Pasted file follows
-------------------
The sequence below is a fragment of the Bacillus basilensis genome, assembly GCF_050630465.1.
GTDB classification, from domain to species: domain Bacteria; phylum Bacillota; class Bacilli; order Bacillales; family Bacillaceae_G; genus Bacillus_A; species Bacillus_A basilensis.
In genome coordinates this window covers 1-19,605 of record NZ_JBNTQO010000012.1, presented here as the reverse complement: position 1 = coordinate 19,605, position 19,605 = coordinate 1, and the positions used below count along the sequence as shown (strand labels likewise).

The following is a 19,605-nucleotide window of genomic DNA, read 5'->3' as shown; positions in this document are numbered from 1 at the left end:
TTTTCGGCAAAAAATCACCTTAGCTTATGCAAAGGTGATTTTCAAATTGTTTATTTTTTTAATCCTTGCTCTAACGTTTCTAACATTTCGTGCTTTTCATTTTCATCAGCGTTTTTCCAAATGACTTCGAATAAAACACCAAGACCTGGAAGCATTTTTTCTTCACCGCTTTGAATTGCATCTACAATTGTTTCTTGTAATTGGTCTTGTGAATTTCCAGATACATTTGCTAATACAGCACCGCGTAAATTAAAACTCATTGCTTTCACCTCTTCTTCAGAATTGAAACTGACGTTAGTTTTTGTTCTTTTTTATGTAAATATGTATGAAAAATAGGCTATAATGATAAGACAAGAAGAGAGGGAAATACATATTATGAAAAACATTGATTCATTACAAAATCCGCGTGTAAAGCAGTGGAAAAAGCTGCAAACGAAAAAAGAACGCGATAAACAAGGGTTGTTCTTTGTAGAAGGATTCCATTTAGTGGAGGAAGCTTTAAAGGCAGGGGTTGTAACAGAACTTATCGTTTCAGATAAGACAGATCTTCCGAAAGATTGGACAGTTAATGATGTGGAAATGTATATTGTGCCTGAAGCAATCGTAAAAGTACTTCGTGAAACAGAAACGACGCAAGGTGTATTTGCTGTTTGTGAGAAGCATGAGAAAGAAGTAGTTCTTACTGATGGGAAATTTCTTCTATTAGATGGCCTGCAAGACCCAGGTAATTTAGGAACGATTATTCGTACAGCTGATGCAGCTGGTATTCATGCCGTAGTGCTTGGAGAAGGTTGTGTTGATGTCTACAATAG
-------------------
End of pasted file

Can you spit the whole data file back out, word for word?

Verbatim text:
The sequence below is a fragment of the Bacillus basilensis genome, assembly GCF_050630465.1.
GTDB classification, from domain to species: domain Bacteria; phylum Bacillota; class Bacilli; order Bacillales; family Bacillaceae_G; genus Bacillus_A; species Bacillus_A basilensis.
In genome coordinates this window covers 1-19,605 of record NZ_JBNTQO010000012.1, presented here as the reverse complement: position 1 = coordinate 19,605, position 19,605 = coordinate 1, and the positions used below count along the sequence as shown (strand labels likewise).

The following is a 19,605-nucleotide window of genomic DNA, read 5'->3' as shown; positions in this document are numbered from 1 at the left end:
TTTTCGGCAAAAAATCACCTTAGCTTATGCAAAGGTGATTTTCAAATTGTTTATTTTTTTAATCCTTGCTCTAACGTTTCTAACATTTCGTGCTTTTCATTTTCATCAGCGTTTTTCCAAATGACTTCGAATAAAACACCAAGACCTGGAAGCATTTTTTCTTCACCGCTTTGAATTGCATCTACAATTGTTTCTTGTAATTGGTCTTGTGAATTTCCAGATACATTTGCTAATACAGCACCGCGTAAATTAAAACTCATTGCTTTCACCTCTTCTTCAGAATTGAAACTGACGTTAGTTTTTGTTCTTTTTTATGTAAATATGTATGAAAAATAGGCTATAATGATAAGACAAGAAGAGAGGGAAATACATATTATGAAAAACATTGATTCATTACAAAATCCGCGTGTAAAGCAGTGGAAAAAGCTGCAAACGAAAAAAGAACGCGATAAACAAGGGTTGTTCTTTGTAGAAGGATTCCATTTAGTGGAGGAAGCTTTAAAGGCAGGGGTTGTAACAGAACTTATCGTTTCAGATAAGACAGATCTTCCGAAAGATTGGACAGTTAATGATGTGGAAATGTATATTGTGCCTGAAGCAATCGTAAAAGTACTTCGTGAAACAGAAACGACGCAAGGTGTATTTGCTGTTTGTGAGAAGCATGAGAAAGAAGTAGTTCTTACTGATGGGAAATTTCTTCTATTAGATGGCCTGCAAGACCCAGGTAATTTAGGAACGATTATTCGTACAGCTGATGCAGCTGGTATTCATGCCGTAGTGCTTGGAGAAGGTTGTGTTGATGTCTACAATAG